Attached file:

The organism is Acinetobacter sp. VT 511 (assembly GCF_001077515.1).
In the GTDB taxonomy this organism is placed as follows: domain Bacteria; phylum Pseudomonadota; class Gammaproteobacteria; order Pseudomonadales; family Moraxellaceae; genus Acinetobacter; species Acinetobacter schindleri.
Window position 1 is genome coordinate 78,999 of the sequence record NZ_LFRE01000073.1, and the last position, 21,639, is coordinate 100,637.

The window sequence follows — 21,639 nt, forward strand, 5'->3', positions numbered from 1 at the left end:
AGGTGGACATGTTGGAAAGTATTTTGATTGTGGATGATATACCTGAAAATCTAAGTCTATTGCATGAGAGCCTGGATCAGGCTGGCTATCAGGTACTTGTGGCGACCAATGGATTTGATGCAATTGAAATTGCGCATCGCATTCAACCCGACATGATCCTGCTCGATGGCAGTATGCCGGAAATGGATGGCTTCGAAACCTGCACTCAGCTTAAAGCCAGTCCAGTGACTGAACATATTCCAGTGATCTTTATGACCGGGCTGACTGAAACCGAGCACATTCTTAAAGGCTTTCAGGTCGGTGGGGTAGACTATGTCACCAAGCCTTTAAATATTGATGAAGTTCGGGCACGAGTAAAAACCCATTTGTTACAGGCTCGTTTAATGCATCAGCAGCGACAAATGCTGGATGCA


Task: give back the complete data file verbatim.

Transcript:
The organism is Acinetobacter sp. VT 511 (assembly GCF_001077515.1).
In the GTDB taxonomy this organism is placed as follows: domain Bacteria; phylum Pseudomonadota; class Gammaproteobacteria; order Pseudomonadales; family Moraxellaceae; genus Acinetobacter; species Acinetobacter schindleri.
Window position 1 is genome coordinate 78,999 of the sequence record NZ_LFRE01000073.1, and the last position, 21,639, is coordinate 100,637.

The window sequence follows — 21,639 nt, forward strand, 5'->3', positions numbered from 1 at the left end:
AGGTGGACATGTTGGAAAGTATTTTGATTGTGGATGATATACCTGAAAATCTAAGTCTATTGCATGAGAGCCTGGATCAGGCTGGCTATCAGGTACTTGTGGCGACCAATGGATTTGATGCAATTGAAATTGCGCATCGCATTCAACCCGACATGATCCTGCTCGATGGCAGTATGCCGGAAATGGATGGCTTCGAAACCTGCACTCAGCTTAAAGCCAGTCCAGTGACTGAACATATTCCAGTGATCTTTATGACCGGGCTGACTGAAACCGAGCACATTCTTAAAGGCTTTCAGGTCGGTGGGGTAGACTATGTCACCAAGCCTTTAAATATTGATGAAGTTCGGGCACGAGTAAAAACCCATTTGTTACAGGCTCGTTTAATGCATCAGCAGCGACAAATGCTGGATGCA